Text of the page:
An important race in the 1992 general election could turn the corner on court reform; current Supreme Court Justice and former plaintiff attorney Oscar Mauzy is facing a challenge from state appeals court Judge Craig Enoch. Enoch criticizes Mauzy for taking large campaign contributions from lawyers who argue cases in his court. In a recent gift to the University of Texas School of Law, Jamail donated money in the name of Oscar Mauzy. In 1990 in his try for election for chief justice, 86 percent of Mauzy's contributions came from trial lawyers--and another 6 percent from their spouses. In the current election Mauzy is running again at the 86-percent rate.

The most efficient way to go after judicial distortion is to disqualify lawyers before interested judges. If judges were disqualified from hearing cases involving their contributors, parties would no longer contribute solely to seek rents.

As to the legislature, laws must be written to reflect the public costs of the tort crisis. The state's liability statutes must be amended to provide for punitive damages only when there is clear and convincing evidence that a defendant's actions showed willful misconduct, malice, or fraud.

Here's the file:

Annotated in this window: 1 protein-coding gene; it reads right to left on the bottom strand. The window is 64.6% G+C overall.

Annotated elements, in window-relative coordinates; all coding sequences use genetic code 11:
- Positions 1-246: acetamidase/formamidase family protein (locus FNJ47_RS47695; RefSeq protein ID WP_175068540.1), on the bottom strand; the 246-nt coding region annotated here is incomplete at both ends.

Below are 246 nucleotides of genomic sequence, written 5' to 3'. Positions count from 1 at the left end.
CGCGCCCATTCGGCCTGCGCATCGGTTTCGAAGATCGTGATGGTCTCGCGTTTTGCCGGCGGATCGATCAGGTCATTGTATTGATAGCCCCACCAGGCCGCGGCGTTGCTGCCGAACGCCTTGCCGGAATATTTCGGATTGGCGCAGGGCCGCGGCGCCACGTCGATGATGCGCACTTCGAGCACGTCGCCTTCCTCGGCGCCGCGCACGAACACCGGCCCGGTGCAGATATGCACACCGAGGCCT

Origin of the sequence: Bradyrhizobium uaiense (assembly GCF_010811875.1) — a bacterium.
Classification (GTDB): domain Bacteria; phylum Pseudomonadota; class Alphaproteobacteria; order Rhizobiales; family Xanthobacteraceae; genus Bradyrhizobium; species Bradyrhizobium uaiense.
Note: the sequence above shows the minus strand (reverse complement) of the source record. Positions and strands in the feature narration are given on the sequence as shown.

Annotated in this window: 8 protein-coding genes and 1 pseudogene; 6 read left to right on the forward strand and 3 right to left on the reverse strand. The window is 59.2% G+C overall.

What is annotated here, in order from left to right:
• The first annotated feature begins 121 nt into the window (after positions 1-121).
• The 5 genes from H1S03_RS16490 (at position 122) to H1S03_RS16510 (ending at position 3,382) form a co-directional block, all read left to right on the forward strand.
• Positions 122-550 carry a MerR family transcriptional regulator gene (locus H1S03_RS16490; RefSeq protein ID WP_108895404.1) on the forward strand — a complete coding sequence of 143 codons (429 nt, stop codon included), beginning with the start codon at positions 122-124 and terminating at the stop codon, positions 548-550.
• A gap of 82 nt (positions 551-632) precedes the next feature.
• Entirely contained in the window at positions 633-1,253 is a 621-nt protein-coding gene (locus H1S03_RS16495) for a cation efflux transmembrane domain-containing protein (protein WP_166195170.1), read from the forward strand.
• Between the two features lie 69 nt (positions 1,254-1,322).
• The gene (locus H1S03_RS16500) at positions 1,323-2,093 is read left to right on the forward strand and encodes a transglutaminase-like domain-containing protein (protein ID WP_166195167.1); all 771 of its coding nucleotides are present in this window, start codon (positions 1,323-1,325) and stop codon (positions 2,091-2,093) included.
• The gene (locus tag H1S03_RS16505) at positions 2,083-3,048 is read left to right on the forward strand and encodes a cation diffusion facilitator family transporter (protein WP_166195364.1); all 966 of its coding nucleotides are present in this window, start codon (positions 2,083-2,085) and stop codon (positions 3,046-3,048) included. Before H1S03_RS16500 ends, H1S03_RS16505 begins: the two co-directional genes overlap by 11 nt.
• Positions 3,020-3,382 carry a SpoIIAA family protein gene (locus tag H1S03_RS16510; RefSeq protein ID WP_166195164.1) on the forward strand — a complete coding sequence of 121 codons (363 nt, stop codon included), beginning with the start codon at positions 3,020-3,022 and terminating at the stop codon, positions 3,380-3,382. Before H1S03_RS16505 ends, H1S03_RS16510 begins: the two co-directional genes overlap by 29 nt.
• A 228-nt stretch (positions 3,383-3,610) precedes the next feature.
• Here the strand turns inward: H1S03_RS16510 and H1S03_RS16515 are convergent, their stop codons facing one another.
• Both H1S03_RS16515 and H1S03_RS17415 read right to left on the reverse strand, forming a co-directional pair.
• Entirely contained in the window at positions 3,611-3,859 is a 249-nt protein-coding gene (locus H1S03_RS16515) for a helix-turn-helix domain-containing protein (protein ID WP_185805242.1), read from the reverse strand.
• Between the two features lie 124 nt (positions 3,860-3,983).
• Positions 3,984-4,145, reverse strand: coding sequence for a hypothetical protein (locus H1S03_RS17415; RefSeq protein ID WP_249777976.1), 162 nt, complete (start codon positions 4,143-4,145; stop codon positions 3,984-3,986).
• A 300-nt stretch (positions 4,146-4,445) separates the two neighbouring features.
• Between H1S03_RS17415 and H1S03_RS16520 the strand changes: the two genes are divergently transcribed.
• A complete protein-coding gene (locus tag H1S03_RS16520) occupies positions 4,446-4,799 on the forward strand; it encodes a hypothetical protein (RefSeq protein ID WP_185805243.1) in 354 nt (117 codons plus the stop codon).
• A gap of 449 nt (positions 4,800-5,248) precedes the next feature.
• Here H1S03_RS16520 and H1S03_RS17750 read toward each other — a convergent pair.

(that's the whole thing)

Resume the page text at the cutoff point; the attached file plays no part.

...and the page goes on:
In product liability lawsuits, judges should assess the portion of the responsibility for a product-related accident, and install a two-part trial system that would require juries to determine first whether a manufacturer was liable for damages and award compensatory damages, and then separately decide the amount of any punitive award. Further, the absence of a warning or instructions should not necessarily allow a product liability action if the danger or safe use associated with a product is obvious, known by the person using the product, generally available to users, or not known to the manufacturer or seller at the time the product is supplied. A defendant should not be found liable in cases concerning alleged design defects unless it is proved that a "practical and technically feasible safer alternative design existed" when the product was made or sold. Many of these proposals have already been suggested in tort reform proposals put forward by Texas Representative Curtis Seidlits in 1989, and again in 1991.

Reasonable limits should be placed on the jurisdiction of Texas courts, limiting them to cases where suit in Texas is most convenient for all the parties. Texas should not be the world's courthouse.

The open courts provision of the Texas constitution (originally adopted to allow frontier counties that did not yet have a courthouse to use those of their neighbors) should be amended to limit its reach to its original intent. Limits should be placed on punitive and other speculative damages, and the workmen's compensation system should be overhauled to remove the lawyer's right to "their day in court."

With these changes, the disproportionate effect that plaintiff lawyers have on the judicial system would be minimized and democracy could again take control. These changes could also have a profound impact of the state's economy. Texas could again become a world leader in something other than litigation.
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Title Annotation:nuisance suits distort the judiciary system
Author:Weiss, Michael D.
Publication:Policy Review
Date:Sep 22, 1992